The scalation of these hybrids was not noted, but by cursory inspection showed no obvious differences between that of other carpet snakes. Readers should note that in Gow's original description of 'Python bredli' (Gow 1981), he noted that scalation properties for the form overlapped those of other Carpet snakes. In other words scalation was not diagnostic for the species.

Notable among these younger snakes is that their coloration is not in any way intermediate between that of the two parents. They don't obviously look like either! Some specimens are rather brilliant in colouration and in some way appear reminiscent of the 'Jungle' form. Other specimens are of different and more subdued colouration and pattern, appearing sufficiently different to appear to be of different parentage to the brighter ones (if the observer was not informed of the common parentage). There have been faster and slower growing specimens of both colourations indicating that this is not a relevant or reliable indicator of general health or other properties. Growth rates have been determined solely on the basis of food intake by the snakes. This is in line with the husbandry of all other carpet snakes.

This author photographed some of these snakes on 24 February 1999 (3 years of age). See this publication for one or more of these photos.

Most of these hybrid snakes have also been fairly snappy (tending to strike at handlers), which is in contrast to both parents.

There is no evidence to suggest that any of these snakes are infertile.


That the Murray/Darling and Coastal Queensland carpet snakes hybridise in captivity isn't surprising. Most herpetologists regard them as being subspecies, hence hybridisation fits within this pattern.

The hybridisation of the Centralian Carpet Python with the other carpet Pythons has so far been unknown and/or at least not documented. By strict (classical) definition, snakes of different species do not cross-breed and produce fertile offspring. The above case would therefore imply that bredli is a subspecies of spilota (Diamond/Carpet snakes) and NOT a species in it's own right. This is in spite of the fact that in the last ten years, myself (e.g. Hoser 1989) has been almost alone in classifying and/or treating bredli as a subspecies (race) rather than a full species (e.g. Barker and Barker 1984, and Gow 1989).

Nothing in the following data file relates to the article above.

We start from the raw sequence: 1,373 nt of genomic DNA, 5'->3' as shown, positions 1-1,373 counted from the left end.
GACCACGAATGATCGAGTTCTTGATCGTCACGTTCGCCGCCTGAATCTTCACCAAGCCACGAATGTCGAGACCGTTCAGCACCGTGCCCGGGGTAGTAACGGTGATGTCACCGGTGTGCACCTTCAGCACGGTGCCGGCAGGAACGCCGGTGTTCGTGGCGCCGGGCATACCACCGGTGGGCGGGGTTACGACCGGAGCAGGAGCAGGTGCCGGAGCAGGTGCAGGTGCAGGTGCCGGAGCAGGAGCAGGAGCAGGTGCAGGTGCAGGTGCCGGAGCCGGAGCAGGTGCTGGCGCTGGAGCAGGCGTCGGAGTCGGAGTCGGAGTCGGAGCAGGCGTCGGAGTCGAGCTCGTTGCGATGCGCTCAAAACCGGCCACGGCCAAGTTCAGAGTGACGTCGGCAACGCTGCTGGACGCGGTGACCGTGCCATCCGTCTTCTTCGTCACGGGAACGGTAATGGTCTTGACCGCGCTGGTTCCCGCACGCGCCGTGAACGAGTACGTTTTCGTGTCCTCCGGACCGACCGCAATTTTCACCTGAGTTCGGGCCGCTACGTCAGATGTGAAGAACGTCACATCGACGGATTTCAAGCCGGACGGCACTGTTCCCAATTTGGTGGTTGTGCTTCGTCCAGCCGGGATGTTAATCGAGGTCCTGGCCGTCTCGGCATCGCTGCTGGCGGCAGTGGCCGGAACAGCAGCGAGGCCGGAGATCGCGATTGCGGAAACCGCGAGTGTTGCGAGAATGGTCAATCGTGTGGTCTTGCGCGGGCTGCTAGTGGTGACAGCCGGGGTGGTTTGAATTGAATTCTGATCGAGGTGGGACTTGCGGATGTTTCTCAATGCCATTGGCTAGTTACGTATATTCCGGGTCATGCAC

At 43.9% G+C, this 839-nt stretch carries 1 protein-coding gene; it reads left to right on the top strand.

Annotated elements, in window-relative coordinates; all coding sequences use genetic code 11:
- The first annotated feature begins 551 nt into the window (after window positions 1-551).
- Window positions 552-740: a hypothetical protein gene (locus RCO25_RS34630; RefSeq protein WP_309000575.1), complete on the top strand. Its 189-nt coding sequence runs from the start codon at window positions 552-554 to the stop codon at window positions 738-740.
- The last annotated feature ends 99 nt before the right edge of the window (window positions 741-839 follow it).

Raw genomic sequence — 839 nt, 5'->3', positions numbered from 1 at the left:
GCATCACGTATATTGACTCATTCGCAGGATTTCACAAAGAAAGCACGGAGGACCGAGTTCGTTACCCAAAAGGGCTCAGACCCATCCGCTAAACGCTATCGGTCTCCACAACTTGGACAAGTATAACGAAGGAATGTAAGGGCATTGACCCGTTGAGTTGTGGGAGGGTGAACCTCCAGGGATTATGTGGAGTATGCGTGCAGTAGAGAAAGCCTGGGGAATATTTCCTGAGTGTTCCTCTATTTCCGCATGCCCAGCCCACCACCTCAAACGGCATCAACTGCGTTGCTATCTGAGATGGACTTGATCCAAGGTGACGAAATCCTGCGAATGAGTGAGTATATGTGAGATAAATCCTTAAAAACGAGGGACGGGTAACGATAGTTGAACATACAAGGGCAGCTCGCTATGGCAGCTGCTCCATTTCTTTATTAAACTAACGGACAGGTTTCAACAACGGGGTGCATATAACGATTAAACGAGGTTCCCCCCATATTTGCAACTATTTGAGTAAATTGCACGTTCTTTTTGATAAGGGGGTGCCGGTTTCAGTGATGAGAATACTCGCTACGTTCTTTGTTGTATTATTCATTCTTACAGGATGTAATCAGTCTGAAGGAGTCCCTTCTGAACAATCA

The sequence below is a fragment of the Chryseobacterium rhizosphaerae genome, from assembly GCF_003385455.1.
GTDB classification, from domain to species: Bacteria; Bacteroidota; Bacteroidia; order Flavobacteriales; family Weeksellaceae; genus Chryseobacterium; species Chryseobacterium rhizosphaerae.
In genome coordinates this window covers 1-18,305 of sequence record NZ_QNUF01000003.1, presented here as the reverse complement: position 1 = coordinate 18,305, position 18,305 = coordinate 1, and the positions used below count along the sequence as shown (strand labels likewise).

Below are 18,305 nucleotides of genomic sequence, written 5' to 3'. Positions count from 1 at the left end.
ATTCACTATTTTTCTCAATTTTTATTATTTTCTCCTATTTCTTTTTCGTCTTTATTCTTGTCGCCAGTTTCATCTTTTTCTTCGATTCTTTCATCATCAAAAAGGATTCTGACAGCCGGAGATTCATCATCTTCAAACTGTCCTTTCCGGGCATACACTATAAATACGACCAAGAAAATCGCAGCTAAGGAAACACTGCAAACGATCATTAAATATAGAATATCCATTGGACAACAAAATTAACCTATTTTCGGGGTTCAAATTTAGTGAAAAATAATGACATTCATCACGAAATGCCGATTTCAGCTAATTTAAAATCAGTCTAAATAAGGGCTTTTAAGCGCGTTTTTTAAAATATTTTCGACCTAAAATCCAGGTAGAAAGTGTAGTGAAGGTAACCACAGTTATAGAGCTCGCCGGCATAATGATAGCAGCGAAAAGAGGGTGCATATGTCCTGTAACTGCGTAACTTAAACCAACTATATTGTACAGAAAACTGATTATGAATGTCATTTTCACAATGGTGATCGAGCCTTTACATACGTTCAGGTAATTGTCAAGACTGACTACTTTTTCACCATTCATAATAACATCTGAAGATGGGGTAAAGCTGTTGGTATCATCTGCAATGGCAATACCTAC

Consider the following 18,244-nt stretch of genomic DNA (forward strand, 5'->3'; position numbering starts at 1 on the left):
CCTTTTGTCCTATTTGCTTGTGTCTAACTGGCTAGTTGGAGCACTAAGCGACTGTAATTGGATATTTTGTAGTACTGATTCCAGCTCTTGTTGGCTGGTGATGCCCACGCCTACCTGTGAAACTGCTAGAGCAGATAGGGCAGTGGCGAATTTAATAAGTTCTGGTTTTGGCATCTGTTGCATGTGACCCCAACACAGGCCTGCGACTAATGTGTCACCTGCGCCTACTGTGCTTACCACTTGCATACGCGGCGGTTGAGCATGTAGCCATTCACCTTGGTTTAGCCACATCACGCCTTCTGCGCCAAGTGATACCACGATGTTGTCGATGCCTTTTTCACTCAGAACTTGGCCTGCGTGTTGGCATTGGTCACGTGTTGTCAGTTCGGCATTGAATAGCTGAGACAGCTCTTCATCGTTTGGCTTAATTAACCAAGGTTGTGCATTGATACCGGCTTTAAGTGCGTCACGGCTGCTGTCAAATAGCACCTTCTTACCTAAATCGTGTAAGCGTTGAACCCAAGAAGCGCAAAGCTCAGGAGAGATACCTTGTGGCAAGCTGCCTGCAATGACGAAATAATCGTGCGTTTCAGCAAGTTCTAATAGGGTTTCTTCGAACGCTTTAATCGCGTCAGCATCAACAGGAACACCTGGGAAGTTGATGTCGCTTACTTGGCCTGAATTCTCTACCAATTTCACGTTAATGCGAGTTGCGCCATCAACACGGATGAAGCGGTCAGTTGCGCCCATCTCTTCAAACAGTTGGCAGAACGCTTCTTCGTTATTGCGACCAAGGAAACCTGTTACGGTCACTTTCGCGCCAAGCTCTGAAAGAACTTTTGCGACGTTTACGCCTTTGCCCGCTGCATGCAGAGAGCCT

However the physical attributes of the hybrid offspring between bredli and Morelia spilota metcalfei may be interpreted by some to support the hypothesis that the two forms are different species. The hybrid snakes do not seem to have the distinctive eye of bredli. Bredli usually have a distinct bluey-grey eye which contrasts strongly with the reddish brown and yellow coloration. Most other carpet snakes including the hybrids lack this property, instead having eyes that more closely seem to match the body colour pattern.

Furthermore there are no snakes known from any location in the wild that on close inspection seem to match the bredli X Morelia spilota metcalfei hybrids that resulted from the mating.

Those who argue for the continuation of treating bredli as being a different species to other carpet snakes may rely on the fact that there appears to be no hybridisation between these forms and other carpet snakes in the wild. At least none is known at this stage.

Some people may argue that the captive hybrids are 'unnatural' and therefore do not aid any argument for merging the two species.

Ultimately, whether or not bredli is accepted as a full species or a subspecies may revolve around how one defines a species. A question worth asking may be, 'Are bredli merely an isolated population of carpet snakes (Morelia spilota) and does this simple fact justify the arbitrary making these reproductively isolated snakes into a full species in their own right?'

Within Australia, bredli has gone from being an unusual captive in the early 1990's to a common snake in collections by 1999. Based on the above case it is likely that more captive produced hybrids will arise in the future.


This paper wouldn't have been possible without the assistance's of Peter Wybrow, Judy Wybrow and Matt Hingley.


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Raymond Hoser has been an active herpetologist for about 30 years and published over 120 papers in journals worldwide. He has written nine books.

Over 150 further Papers on Australian Reptiles and Frogs.